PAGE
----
Electro-shock Language Study

by Translation Guy on April 11, 2012

Cognitive Neuroscientists are using transcranial direct simulation as part of an instruction program to help stroke victims regain lost speech. The study is one of the first successful attempts to apply brain stimulation techniques to a clinical population.

A team led by Jenny Crinion, a speech therapist and neuroscientist of University College London, worked with stroke victims who had trouble finding the right word during conversations. Known as anomia, the condition is frustrating, leaving speakers mentally grasping for the right word in a conversation.

Crinion and her colleagues paired intense word-training instruction with brain stimulation. “In the lab and at home, participants studied 150 cards with pictures of one-syllable words of everyday objects: catbedcar and so on for a total of about 60 hours over six weeks.”

Three days a week, six volunteers came into the lab for an electro-shock technique known as transcranial direct current stimulation. Researchers set their sights on Broca’s area, that portion of the human brain associated with speech. By zapping particular portions of the brain, the technique is  thought to boost nerve cell activity. How the simulation works remains a mystery, but improvements have been dramatic. “Volunteers received the stimulation, which doesn’t seem to cause pain or any ill effects, while training on the vocabulary words. Seven volunteers received a sham treatment without stimulation.”

Everyone improved, reported Crinion, thanks to the normal word recognition training — unstimulated participants by 56% (they were studying hard, even without electro-shock) but the stimulatees improved by a whopping 92%. The effect was persistent too. Even three months out, volunteers who received the stimulation performed 82 percent better than before treatment, while unstimulated volunteers scores remained unchanged.

Not studied was whether or not the improvement will help with other verbal skills besides word recall. Some of the patients have reported general improvements in quality of life and their ability to converse.

Transcranial direct current stimulation holds great promise to restore cognitive function for language and math abilities, memory, problem solving, attention and motor skills. And the same brain-zapping techniques offer the un-brain damaged an opportunity to improve their mental skills too. “The idea of a simple, cheap and widely available device that could boost brain function sounds too good to be true,” say Oxford University ethicists.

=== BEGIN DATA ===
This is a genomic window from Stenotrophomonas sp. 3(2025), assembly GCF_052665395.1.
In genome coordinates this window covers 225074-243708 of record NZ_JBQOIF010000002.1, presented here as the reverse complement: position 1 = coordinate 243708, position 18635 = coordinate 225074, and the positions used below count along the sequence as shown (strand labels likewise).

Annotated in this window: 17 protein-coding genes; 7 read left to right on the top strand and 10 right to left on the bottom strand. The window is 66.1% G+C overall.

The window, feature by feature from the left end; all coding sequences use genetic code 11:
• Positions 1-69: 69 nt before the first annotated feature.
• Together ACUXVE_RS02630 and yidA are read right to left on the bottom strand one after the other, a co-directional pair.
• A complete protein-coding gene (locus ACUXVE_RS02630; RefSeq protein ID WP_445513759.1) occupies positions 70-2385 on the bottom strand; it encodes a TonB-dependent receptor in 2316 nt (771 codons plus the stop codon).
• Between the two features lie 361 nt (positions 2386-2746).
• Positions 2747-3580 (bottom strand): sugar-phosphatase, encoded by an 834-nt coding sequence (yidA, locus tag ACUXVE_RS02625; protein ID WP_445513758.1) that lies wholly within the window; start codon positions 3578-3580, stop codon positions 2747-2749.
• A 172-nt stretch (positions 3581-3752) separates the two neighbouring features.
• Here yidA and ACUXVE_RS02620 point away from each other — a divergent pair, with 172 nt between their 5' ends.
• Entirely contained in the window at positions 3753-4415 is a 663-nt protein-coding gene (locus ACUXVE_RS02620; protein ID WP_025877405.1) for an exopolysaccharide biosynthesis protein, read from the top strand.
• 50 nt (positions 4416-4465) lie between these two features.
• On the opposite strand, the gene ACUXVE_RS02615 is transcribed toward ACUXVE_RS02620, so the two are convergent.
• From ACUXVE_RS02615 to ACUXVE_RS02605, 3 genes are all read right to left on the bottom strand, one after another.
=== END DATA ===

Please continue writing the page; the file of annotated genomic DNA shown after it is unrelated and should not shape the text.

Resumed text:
“At this stage, we need more research to understand better the risks and benefits, in specific populations, in real life…. This kind of technology could be as important as the internet and computing. Those are external cognitive enhancements. This is basic fundamental cognitive enhancement.”

Thinking caps. I want one. But I share the concerns of ethicists should this technology fall into the wrong hands. I mean what’s the advantage in being smart if everyone else is too? I have a feeling that is probably the wrong question to ask an ethicist.

Society has wrestled with these questions for ages. Reflections by Mel Brooks, here.


  1. Doesn’t a stroke kill areas of the brain from lack of oxygen? If so, does the stimulation regenerate tissue, or does it stimulate nearby tissue to take over the task of what the damaged tissue did? Interesting.

    • Ken says:

      Mechanism is unclear, at least to me.

  2. Eventually we will all have a small chop placed in our brain and when a stroke occurs, they will “reboot” us.

  3. Joel Pesach says:

    Pretty remarkable that there is no pain involved. But, they must feel something. A little tingle perhaps?

  4. So, what I envision here is a isle at Babies R Us where you buy a crib, bedding, a monitor, and a cranial night cap that zaps our babies brains to make them smarter. Or, it might just be advertised in the back of Popular Mechanics.

    • Ken says:

      The future is bright.

  5. No more low IQ. Everyone will be a genius.

  6. Thanks for the post Ken. I am going to send this along to an old friend whose mother recently had a stroke and suffers from similar symptoms. Maybe something they can look into.

  7. Janna Klein says:

    The unstimulated participants that saw improvement must have occurred by placebo. If they worked harder, it may have been because they really believed they were getting the stimulation that was going to help and they wanted to get the max benefit.

  8. I hope that the participants that didn’t get the stimulation eventually did. If it were me I would have felt slighted if I didn’t get the opportunity to improve and others did while doing the same study.

    • Ken says:

      Interesting question. I wouldn’t be shocked if they didn’t.

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